Immigration Act of 1990
|Enacted by the||
101st United States Congress
|Public Law||[USCIS Pub.L. 101–649]|
|Stat.||104 Stat. 4978|
The Immigration Act of 1990 (Pub.L. 101–649, 104 Stat. 4978, enacted November 29, 1990) increased the limits on legal immigration to the United States, revised all grounds for exclusion and deportation, authorized temporary protected status to aliens of designated countries, revised and established new nonimmigrant admission categories, revised and extended the Visa Waiver Pilot Program, and revised naturalization authority and requirements.
The Act created the Diversity Immigrant Visa program. It also removed homosexuality as a grounds for exclusion from immigration and provided for exceptions to the English testing process required for naturalization set forth by the Naturalization Act of 1906.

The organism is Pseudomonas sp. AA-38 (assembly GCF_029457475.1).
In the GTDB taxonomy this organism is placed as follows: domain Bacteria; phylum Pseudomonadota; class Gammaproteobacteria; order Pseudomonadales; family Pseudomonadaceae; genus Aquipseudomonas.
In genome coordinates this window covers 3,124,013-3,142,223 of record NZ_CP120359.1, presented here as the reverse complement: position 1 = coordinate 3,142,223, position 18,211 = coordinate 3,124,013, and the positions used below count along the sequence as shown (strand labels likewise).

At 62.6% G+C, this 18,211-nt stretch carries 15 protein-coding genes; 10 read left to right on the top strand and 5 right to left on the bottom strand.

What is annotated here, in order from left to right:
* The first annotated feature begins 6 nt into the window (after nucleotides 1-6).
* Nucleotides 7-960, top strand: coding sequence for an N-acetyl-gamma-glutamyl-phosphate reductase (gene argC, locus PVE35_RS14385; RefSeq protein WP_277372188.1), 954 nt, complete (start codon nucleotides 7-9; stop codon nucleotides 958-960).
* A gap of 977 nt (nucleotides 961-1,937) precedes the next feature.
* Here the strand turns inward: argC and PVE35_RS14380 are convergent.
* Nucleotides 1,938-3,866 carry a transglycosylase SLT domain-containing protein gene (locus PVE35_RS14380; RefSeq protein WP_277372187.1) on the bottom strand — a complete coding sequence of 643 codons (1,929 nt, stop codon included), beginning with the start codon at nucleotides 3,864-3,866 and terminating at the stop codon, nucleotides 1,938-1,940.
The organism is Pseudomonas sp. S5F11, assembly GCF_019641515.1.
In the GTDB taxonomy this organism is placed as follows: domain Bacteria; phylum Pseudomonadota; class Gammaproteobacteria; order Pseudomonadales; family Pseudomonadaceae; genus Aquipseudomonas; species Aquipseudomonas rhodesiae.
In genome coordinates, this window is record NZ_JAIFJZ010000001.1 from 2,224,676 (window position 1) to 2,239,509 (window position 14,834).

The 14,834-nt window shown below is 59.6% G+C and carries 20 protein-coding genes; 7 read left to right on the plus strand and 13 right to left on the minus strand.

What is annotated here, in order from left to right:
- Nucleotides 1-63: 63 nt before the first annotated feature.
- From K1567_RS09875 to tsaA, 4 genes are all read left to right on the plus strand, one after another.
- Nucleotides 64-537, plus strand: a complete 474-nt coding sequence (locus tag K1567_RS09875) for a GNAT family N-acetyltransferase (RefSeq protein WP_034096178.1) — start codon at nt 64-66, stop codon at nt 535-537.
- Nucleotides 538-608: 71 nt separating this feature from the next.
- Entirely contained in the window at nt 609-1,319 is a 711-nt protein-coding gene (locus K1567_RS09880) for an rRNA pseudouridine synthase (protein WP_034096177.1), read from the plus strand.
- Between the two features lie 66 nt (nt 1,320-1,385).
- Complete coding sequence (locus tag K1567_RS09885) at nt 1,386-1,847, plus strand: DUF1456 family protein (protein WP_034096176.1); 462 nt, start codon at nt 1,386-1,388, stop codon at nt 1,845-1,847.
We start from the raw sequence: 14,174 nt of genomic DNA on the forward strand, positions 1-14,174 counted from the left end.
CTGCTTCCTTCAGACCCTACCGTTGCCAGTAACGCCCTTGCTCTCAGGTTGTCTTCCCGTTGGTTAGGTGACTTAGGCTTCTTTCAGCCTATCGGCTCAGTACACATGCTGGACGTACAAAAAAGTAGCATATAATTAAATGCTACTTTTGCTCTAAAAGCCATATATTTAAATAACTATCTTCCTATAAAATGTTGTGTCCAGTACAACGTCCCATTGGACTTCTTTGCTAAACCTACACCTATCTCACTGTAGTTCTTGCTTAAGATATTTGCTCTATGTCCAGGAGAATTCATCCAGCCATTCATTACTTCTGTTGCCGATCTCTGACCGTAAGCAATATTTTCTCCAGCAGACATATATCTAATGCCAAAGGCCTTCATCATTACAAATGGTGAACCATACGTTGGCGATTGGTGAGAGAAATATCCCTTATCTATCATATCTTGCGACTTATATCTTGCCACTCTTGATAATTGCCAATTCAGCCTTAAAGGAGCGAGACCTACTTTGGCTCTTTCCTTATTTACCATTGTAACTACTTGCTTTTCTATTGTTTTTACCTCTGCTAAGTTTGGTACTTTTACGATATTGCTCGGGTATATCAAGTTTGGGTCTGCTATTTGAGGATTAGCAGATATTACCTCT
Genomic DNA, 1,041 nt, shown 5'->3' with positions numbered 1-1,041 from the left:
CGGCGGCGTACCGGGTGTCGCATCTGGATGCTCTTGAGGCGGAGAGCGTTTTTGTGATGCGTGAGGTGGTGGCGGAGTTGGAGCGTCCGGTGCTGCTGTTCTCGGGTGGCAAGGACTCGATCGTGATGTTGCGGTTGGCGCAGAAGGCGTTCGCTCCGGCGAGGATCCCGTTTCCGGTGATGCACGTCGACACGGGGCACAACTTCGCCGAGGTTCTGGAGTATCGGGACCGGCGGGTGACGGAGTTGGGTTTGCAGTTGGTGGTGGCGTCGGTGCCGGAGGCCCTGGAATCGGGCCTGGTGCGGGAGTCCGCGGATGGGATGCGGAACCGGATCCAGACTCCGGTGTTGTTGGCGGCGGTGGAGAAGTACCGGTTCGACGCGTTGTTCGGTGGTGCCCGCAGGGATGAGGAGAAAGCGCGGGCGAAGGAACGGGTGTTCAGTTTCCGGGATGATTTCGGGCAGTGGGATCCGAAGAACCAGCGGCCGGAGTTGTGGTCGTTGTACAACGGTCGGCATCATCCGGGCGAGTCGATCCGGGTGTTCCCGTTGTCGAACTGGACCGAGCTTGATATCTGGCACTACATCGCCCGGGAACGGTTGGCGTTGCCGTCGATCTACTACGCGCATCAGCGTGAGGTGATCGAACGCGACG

||This article may contain original research. (August 2012)|
After it became law, the United States would admit 700,000 new immigrants annually, up from 500,000 before the bill's passage. The new system continued to favor people with family members that already worked in the United States, but added 50,000 "diversity visas" for countries from which few were emigrating, as well as 40,000 permanent job-related workers and 65,000 temporary worker visas. Additional provisions strengthened the U.S. Border Patrol and altered language regarding disease restrictions in a way that permitted the Secretary of Health and Human Services to remove AIDS from the list of illnesses making a prospective immigrant ineligible to enter the country.
Visas created by the act:
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